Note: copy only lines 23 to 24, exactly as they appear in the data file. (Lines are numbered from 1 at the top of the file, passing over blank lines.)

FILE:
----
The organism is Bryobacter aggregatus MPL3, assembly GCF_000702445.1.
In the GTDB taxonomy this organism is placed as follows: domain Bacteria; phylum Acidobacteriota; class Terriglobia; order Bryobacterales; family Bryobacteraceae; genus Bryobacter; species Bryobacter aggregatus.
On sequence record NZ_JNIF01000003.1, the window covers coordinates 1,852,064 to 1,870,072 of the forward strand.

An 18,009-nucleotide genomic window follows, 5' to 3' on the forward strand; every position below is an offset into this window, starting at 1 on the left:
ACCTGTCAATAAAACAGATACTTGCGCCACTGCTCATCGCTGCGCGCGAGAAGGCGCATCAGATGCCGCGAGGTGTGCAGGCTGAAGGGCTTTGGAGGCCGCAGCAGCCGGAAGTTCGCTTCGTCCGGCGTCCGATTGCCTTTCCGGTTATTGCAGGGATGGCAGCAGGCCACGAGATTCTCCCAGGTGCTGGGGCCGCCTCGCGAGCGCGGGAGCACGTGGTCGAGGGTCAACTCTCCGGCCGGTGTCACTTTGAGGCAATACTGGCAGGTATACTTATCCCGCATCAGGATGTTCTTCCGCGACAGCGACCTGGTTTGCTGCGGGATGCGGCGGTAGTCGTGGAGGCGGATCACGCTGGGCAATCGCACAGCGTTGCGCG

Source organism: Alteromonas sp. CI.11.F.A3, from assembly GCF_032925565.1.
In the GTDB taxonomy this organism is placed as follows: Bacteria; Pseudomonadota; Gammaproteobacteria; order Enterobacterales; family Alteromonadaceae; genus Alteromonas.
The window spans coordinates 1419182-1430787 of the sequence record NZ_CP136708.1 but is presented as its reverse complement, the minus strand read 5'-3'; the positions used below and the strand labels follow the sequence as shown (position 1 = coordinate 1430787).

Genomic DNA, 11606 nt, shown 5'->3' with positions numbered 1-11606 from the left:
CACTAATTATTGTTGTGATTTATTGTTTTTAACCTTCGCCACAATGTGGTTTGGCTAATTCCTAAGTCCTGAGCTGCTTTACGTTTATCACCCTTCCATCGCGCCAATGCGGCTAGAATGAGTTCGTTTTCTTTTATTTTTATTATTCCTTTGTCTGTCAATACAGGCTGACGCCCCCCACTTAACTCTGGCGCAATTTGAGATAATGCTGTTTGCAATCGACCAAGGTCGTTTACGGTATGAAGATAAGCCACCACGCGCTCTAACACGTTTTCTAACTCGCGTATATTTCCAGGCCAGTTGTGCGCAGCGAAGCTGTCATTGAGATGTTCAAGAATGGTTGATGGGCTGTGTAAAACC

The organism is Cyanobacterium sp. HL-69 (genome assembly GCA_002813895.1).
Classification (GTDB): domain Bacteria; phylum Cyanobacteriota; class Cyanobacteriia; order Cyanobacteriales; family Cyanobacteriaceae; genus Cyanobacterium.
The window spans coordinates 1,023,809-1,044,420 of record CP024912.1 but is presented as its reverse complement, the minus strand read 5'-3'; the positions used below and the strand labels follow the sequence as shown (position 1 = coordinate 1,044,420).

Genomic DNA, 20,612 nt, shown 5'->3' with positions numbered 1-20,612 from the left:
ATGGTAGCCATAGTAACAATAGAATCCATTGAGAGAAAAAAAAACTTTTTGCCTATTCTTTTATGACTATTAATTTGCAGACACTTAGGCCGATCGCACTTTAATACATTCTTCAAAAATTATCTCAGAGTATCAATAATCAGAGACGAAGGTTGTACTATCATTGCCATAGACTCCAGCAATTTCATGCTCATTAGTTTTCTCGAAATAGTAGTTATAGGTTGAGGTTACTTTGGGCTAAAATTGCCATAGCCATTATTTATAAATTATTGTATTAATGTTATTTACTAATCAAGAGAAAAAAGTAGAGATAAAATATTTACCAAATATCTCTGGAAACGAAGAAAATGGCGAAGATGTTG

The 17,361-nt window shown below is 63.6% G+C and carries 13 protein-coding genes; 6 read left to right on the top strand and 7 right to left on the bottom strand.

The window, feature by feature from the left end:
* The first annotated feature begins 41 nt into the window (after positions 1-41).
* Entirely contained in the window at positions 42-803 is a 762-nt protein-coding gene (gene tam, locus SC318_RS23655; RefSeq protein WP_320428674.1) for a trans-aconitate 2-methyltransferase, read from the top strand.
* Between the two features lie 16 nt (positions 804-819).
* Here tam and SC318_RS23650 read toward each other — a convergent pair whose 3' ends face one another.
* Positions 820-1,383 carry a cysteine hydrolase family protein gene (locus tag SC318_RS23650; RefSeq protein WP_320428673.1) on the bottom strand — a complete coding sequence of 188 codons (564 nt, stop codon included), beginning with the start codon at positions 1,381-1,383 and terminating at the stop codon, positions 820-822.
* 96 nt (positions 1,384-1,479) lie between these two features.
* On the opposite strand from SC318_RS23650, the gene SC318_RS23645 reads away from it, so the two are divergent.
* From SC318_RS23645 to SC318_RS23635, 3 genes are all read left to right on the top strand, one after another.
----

* 96 nt (positions 1,384-1,479) lie between these two features.
* On the opposite strand from SC318_RS23650, the gene SC318_RS23645 reads away from it, so the two are divergent.